Butler v. Mercedes Benz U S International Inc

Filing 13

MEMORANDUM OPINION, as set out, re Defendant Mercedes-Benz U.S. International, Inc.'s Motions to Dismiss, or in the Alternative, Motion for More Definite Statement and Motion to Strike. (Doc. 6.) An order will be entered contemporaneously with this Memorandum Opinion. Signed by Judge Sharon Lovelace Blackburn on 12/23/14. (CTS, )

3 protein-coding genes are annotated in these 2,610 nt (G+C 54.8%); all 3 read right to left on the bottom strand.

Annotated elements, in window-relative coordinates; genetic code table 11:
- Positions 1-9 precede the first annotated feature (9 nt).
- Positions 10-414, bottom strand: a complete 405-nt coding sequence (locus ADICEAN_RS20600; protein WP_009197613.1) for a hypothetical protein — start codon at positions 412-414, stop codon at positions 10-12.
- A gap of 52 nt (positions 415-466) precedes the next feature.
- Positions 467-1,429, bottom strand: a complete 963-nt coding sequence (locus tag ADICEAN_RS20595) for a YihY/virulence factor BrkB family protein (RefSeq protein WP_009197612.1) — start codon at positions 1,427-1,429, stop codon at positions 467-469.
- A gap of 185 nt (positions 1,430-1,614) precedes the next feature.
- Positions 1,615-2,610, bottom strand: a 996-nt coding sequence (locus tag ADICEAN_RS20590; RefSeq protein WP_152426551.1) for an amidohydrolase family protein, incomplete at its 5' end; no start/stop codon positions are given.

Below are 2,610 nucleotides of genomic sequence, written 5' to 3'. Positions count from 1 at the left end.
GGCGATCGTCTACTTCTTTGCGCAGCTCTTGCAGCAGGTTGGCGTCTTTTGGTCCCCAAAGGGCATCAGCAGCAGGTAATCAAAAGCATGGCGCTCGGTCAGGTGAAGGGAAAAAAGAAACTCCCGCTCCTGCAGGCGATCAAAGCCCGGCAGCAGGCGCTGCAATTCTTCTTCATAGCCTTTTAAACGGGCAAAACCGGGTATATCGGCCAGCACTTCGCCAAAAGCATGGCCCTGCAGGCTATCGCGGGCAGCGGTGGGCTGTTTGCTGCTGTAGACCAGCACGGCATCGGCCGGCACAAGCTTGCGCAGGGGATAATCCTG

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FILED 2014 Dec-23 PM 02:03 U.S. DISTRICT COURT N.D. OF ALABAMA UNITED STATES DISTRICT COURT NORTHERN DISTRICT OF ALABAMA SOUTHERN DIVISION CHARLIE “FRANKIE” BUTLER, Plaintiff, v. MERCEDES BENZ U.S. INTERNATIONAL, INC., Defendant. } } } } } } } } } } CASE NO. 2:14-cv-1746-SLB MEMORANDUM OPINION This case is presently pending before the court on Defendant Mercedes-Benz U.S. International, Inc.’s Motions to Dismiss, or in the Alternative, Motion for More Definite Statement and Motion to Strike. (Doc. 6.)1 Plaintiff, Charlie “Frankie” Butler, has sued defendant alleging race discrimination under Title VII of the Civil Rights Act of 1964 (“Title VII”) and 42 U.S.C. § 1981 (“§ 1981"). Upon consideration of the record, the submissions of the parties, the arguments of counsel, and the relevant law, the court is of the opinion that defendant’s Motion to Dismiss, (Doc. 6), is meritorious but is due to be denied in order to give plaintiff an opportunity to replead; its Motion for More Definite Statement is due to be granted. Defendant’s Motion to Strike will be denied. 1 Reference to a document number, [“Doc. ”], refers to the number assigned to each document as it is filed in the court’s record. I. MOTION TO DISMISS STANDARD Defendant has moved to dismiss plaintiff’s Complaint for failure to state a claim upon which relief may be granted. (Doc. 6 at 2.) The purpose of such motions, authorized by Rule 12(b)(6) of the Federal Rules of Civil Procedure, is to test the facial sufficiency of the plaintiff’s statement of his claims for relief. Brooks v. Blue Cross and Blue Shield of Florida, Inc., 116 F.3d 1364, 1367 (11th Cir. 1997). Rule 12(b)(6) must be read together with Rule 8(a)(2), which “requires that a pleading contain a short and plain statement of the claim showing that the pleader is entitled to relief in order to give the defendant fair notice of what the claim is and the grounds upon which it rests.” Am. Dental Ass’n v. Cigna Corp., 605 F.3d 1283, 1288 (11th Cir. 2010) (internal citations and quotation marks omitted). To survive a 12(b)(6) motion, Rule 8 “does not require ‘detailed factual allegations,’ but it demands more than an unadorned, the-defendant-unlawfully-harmedme accusation.” Ashcroft v. Iqbal, 556 U.S. 662, 678 (2009) (quoting Bell Atlantic Corp. v. Twombly, 550 U.S. 544, 555 (2007)). The “plaintiff’s obligation to provide the grounds of his entitlement to relief requires more than labels and conclusions, and a formulaic recitation of the elements of a cause of action will not do.” Twombly, 550 U.S. at 555 (internal citations and quotation marks omitted). Accordingly, “[f]actual allegations must be enough to raise a right to relief above the speculative level . . . on the assumption that all the allegations in the complaint are true (even if doubtful in fact).” Id. (citations and 2 footnote omitted). The plaintiff need not prove his case but must plead “enough facts to state a claim to relief that is plausible on its face.” Id. at 570 (emphasis added). “When considering a motion to dismiss, all facts set forth in the plaintiff’s complaint ‘are to be accepted as true and the court limits its consideration to the pleadings and exhibits attached thereto.’” Grossman v. Nationsbank, N.A., 225 F.3d 1228, 1231 (11th Cir. 2000) (quoting GSW, Inc. v. Long Cnty., 999 F.2d 1508, 1510 (11th Cir. 1993)). Further, all “reasonable inferences” are drawn in favor of the plaintiff. St. George v. Pinellas Cnty., 285 F.3d 1334, 1337 (11th Cir. 2002). However, while the court must accept all factual allegations as true, it is “not bound to accept as true a legal conclusion couched as a factual allegation.” Iqbal, 556 U.S. at 678 (citation omitted). “In considering a motion to dismiss, a court should eliminate any legal conclusions contained in the complaint, and then determine whether the factual allegations, which are assumed to be true, give rise to relief.” Chapman v. U.S. Postal Serv., 442 F. App’x 480, 482-83 (11th Cir. 2011) (citing Am. Dental Ass’n, 605 F.3d at 1290). FACTUAL BACKGROUND AND PROCEDURAL HISTORY2 Charlie “Frankie” Butler (“plaintiff”) is an African-American male currently working for Mercedes-Benz U.S. International, Inc. (“defendant”) at the Vance, Alabama plant. (Doc. 1 ¶¶ 1, 19.) Plaintiff has been an employee at defendant’s Vance, Alabama 2 The facts are drawn from the Complaint and are accepted as true for purposes of the Motion to Dismiss. See Twombly, 550 U.S. at 572. 3 plant from September 4, 2001 to the present. (Id. ¶ 19.) Plaintiff initially worked as a Team Member, and in May 2005, was promoted to Team Leader of the sealer group in the paint shop, a position plaintiff continues to hold. (Id.) On September 28, 2012, plaintiff was issued a performance evaluation, which changed his promotion status from “ready” to “not ready.” (Id. ¶ 20.) Other than the facts stated above, plaintiff’s remaining “factual allegations” are conclusory statements without factual support. (Id. ¶¶ 7, 8, 10, 11, 12, 13, 14, 16, 17, 19, 21, 22, 24, 25, 26, 27, 28.) For example, plaintiff alleges that defendant maintains a system-wide employment policy of racial discrimination through, among other actions, preventing African Americans from learning about job opportunities traditionally held by white employees, deterring African Americans from seeking promotions, subjecting African Americans to adverse terms and conditions of employment, segregating African Americans into unequal job positions, restricting African-American employees to jobs carrying lower compensation levels, refusing to implement policies that curb racial discrimination, refusing to post job vacancies where African-American employees can learn about them, pre-selecting white employees for those job vacancies, and assigning African Americans to inferior work hours. (Id. ¶¶ 7, 8, 10, 11, 14, 24, 25.) As discussed below, these conclusory statements do not provide defendant with any of the factual support necessary to allow defendant to fashion a proper response. 4 Plaintiff filed his Complaint on September 11, 2014, seeking to certify a class of past, present, and future African-American employees working at defendant’s Vance, Alabama plant. (Id. ¶¶ 10, 13.) Plaintiff alleges only one claim on behalf of himself and the putative class: race discrimination under Title VII and § 1981. (Id. ¶ 2.) Defendant filed the instant Motion to Dismiss, or in the Alternative, Motion for More Definite Statement and Motion to Strike, (Doc. 6), on October 1, 2014. DISCUSSION Plaintiff’s Complaint alleges violations of Title VII and § 1981. Title VII prohibits discrimination in employment “against any individual with respect to his compensation, terms, conditions, or privileges of employment, because of such individual’s race, color, religion, sex, or national origin.” 42 U.S.C. § 2000e2(a)(1). Section 1981 protects the right “to make and enforce contracts, to sue, be parties, give evidence, and to the full and equal benefit of all laws and proceedings for the security of persons and property as is enjoyed by white citizens.” 42 U.S.C. § 1981(a). Where a plaintiff alleges race discrimination in violation of Title VII and § 1981, the same analysis applies to both claims. Stallworth v. Shuler, 777 F.2d 1431, 1433 (11th Cir. 1985). Because plaintiff must prove intentional discrimination under both claims, id., the court will not conduct a separate analysis for each claim. Defendant’s primary contention is that plaintiff’s Complaint fails to comply with Rule 8(a)'s pleading requirements, as set out in Bell Atlantic Corp. v. Twombly, 550 U.S. 5 544, 127 S. Ct. 1955, 167 L.Ed.2d 929 (2007), and Ashcroft v. Iqbal, 556 U.S. 662, 129 S. Ct. 1937, 173 L.Ed.2d 868 (2009). (Doc. 6 at 2.) According to defendant, plaintiff’s onecount Complaint contains a multitude of generalized, “inflammatory and completely unfounded” allegations of discrimination that amount to legal conclusions, which do not suffice to state a claim under Rule 8. (Id. at 14.) It correctly asserts that the sparse factual content actually contained in the Complaint does not create any inference that defendant is liable for the alleged misconduct, and thus, plaintiff’s Complaint should be dismissed. (Id. at 11.) However, defendant requests that, should the court permit plaintiff to replead his Complaint, the court strike plaintiff’s scandalous and immaterial allegations of company-wide race discrimination before they cause reputational harm to the “Mercedes brand.” (Id. at 16.) Plaintiff responds that he is not required to establish a prima facie case of discrimination in the Complaint because that is the purpose of discovery and that he need only “‘raise a reasonable expectation that discovery will reveal evidence’ of the claim.” (Doc. 11 at 5, 8; Bussey v. Macon Cnty. Greyhound Park, Inc., No. 3:10-CV-191-WKW, 2011 WL 1216296, at *2 (M.D. Ala. Mar. 31, 2011) (quoting Twombly, 550 U.S. at 556).) Regarding defendant’s Motion to Strike, plaintiff claims not to know what “brand” defendant seeks to protect, and plaintiff contends that the Motion is unmeritorious because discovery will uncover whether the Complaint’s legal conclusions are supported by factual allegations. (Doc. 11 at 9-10.) 6 Plaintiff grossly misunderstands the pleading requirements imposed by Federal Rule of Civil Procedure 8(a). Contrary to plaintiff’s contention that his “complaint has more than enough specificity to meet the pleading requirements,” (Doc. 11 at 9), the court agrees with defendant that plaintiff’s Complaint pleads only legal conclusions unsupported by factual allegations and a few factual allegations that do not state a claim for relief. “While legal conclusions can provide the framework of a complaint, they must be supported by factual allegations.” Iqbal, 556 U.S. at 679; see Twombly, 550 U.S. at 555 (“[O]n a motion to dismiss, courts ‘are not bound to accept as true a legal conclusion couched as a factual allegation.’”) (quoting Papasan v. Allain, 478 U.S. 265, 286, 106 S. Ct. 2932, 92 L.Ed.2d 209 (1986)). Plaintiff is correct that he is not required to allege facts in the Complaint sufficient to make out a prima facie discrimination case, but he must still “provide ‘enough factual matter (taken as true) to suggest’ intentional race discrimination” and to raise his claim above speculation. Davis v. Coca-Cola Bottling Co. Consolidated, 516 F.3d 955, 974 (11th Cir. 2008) (quoting Twombly, 550 U.S. at 556). In disregarding the legal conclusions and considering only the factual allegations set out in the Complaint, it is clear that plaintiff’s cause of action fails to state a claim upon which relief may be granted. Plaintiff’s claim for race discrimination under Title VII and § 1981 fails because the limited facts plaintiff provides in the Complaint do not create any inference that defendant engaged in discriminatory conduct. The Complaint alleges that plaintiff, an 7 African-American male, was promoted from a Team Member to a Team Leader, and subsequently received a performance evaluation that changed his promotion status from “ready” to “not ready.” These facts, alone, do not even suggest that defendant chose not to promote defendant for discriminatory reasons, much less state a claim for intentional discrimination.3 Defendant correctly notes that the Complaint is completely devoid of the types of facts necessary to state a claim alleging systemic race discrimination that plaintiff claims he and other employees suffered: [P]laintiff does not name a single person other than himself who allegedly was discriminated against. He does not point to any MBUSI policy or procedure that is racially discriminatory. He has not cited any selection procedure that has a disparate impact on African-Americans. Neither does he offer any statistics that support that claim. He does not name a single instance where a job vacancy was not posted or announced or where a white employee was pre-selected for a job. He does not mention any occasion where MBUSI kept an employee from learning about a job. He also does not provide any facts for his claim that African-Americans had inferior work hours, lower classifications, lower compensation levels, unequal positions or unequal terms and conditions of employment. Neither does he provide a single fact in support of his claims that certain jobs were traditionally held by white employees, that MBUSI maintains traditionally white classification and compensation levels, or that MBUSI has a predominantly white staff. (Doc. 6 at 9-10.) The court agrees with defendant’s characterization of plaintiff’s Complaint. Plaintiff has simply not raised his claim above speculation and has not stated a claim for relief under Rule 8(a)(2). 3 While plaintiff states in his Response that a white employee received the promotion that plaintiff was denied, (Doc. 11 at 6), plaintiff did not include that fact in his Complaint. 8 Plaintiff’s Complaint is comparable to the deficient complaint filed by the plaintiffs in Davis v. Coca-Cola Bottling Co. Consolidated, 516 F.3d 955 (11th Cir. 2008). The Davis court chastised not only the plaintiffs but also the defendant for filing pleadings that were not compliant with the Federal Rules, stating: The complaint is a model “shotgun” pleading of the sort this court has been roundly, repeatedly, and consistently condemning for years, long before this lawsuit was filed. And the defendant’s answer is no better. . . . [Plaintiff’s complaint asserts] untold causes of action, all bunched together in one count contrary to the requirements of Federal Rules of Civil Procedure 10(b). . . . No competent lawyer—whether skilled in Title VII litigation or not—could compose an answer to these sweeping and multifaceted acts of discrimination that would be in keeping with what the framers of the Rules envisioned in fashioning Rule 8(b). Yet, [the defendant’s] attorneys framed one. They used the same shotgun strategy plaintiffs had employed. . . . [Their] affirmative defenses did not respond to specific causes of action, because the drafter of the answer could not identify the specific causes of action each named plaintiff was purporting to allege. Davis, 516 F.3d at 979-81 (footnotes omitted). The court went on to explain the dangers resulting from these types of pleadings: The unacceptable consequences of shotgun pleading are many. First, and perhaps foremost, shotgun pleading inexorably broadens the scope of discovery, much of which may be unnecessary. . . . Second, in addition to delaying a just disposition of the case at the undue expense of one or both of the parties, shotgun pleadings, if tolerated by the court, lessen the time and resources the court has available to reach and dispose of the cases and litigants waiting to be heard. . . . Third, shotgun pleadings wreak havoc on appellate court dockets. . . . Fourth, the mischief shotgun pleadings causes undermines the public’s respect for the courts—the ability of the courts to process efficiently, economically, and fairly the business placed before them. . . . Fifth, in Title VII cases, shotgun pleadings undercut the purpose of Congress’s enactment of Title VII—to bring peace and equity to the workplace. It requires no subtle analysis to conclude that the wrangling and 9 pure bitterness these pleadings engender does not foster good employeremployee relationships. Id. at 981-83 (footnotes omitted). The Davis court’s analysis applies in this case with equal force. It is an especially egregious shortcoming when seasoned lawyers, like plaintiff’s counsel, file pleadings that deviate so significantly from the Federal Rules’ requirements. In particular, plaintiff’s counsel are reminded that the court takes seriously its duty to ensure the parties’ compliance with Federal Rule of Civil Procedure 11(b), which states as follows: (b) Representations to the Court. By presenting to the court a pleading, written motion, or other paper—whether by signing, filing, submitting, or later advocating it—an attorney or unrepresented party certifies that to the best of the person’s knowledge, information, and belief, formed after an inquiry reasonable under the circumstances: (1) it is not being presented for any improper purpose, such as to harass, cause unnecessary delay, or needlessly increase the cost of litigation; (2) the claims, defenses, and other legal contentions are warranted by existing law or by a nonfrivolous argument for extending, modifying, or reversing existing law or for establishing new law; (3) the factual contentions have evidentiary support or, if specifically so identified, will likely have evidentiary support after a reasonable opportunity for further investigation or discovery; and (4) the denials of factual contentions are warranted on the evidence or, if specifically so identified, are reasonably based on belief or a lack of information. If plaintiff’s counsel files an Amended Complaint that does not comply with Rule 8(a), the court will strongly entertain, and if warranted, impose sanctions under Rule 11(c). Finally, the court notes that, even if plaintiff’s EEOC charge put defendant on notice of plaintiff’s class-wide claims, as plaintiff asserts it did, plaintiff is still required to comply with the pleading standard articulated in Twombly and Iqbal. Accordingly, 10 plaintiff cannot escape the requirement that legal conclusions in his Complaint be accompanied by enough factual support to state a “plausible claim for relief.” Iqbal, 556 U.S. at 679. As discussed above, plaintiff’s Complaint does not meet this requirement. CONCLUSION Rather than dismiss plaintiff’s Complaint, the court will allow plaintiff to replead his Complaint to set forth factual allegations sufficient to satisfy Rule 8(a)(2). Therefore, defendant’s Motion to Dismiss will be denied, and defendant’s Motion for More Definite Statement will be granted. Defendant’s Motion to Strike will be denied. An order will be entered contemporaneously with this Memorandum Opinion. DONE this 23rd day of December, 2014. SHARON LOVELACE BLACKBURN UNITED STATES DISTRICT JUDGE 11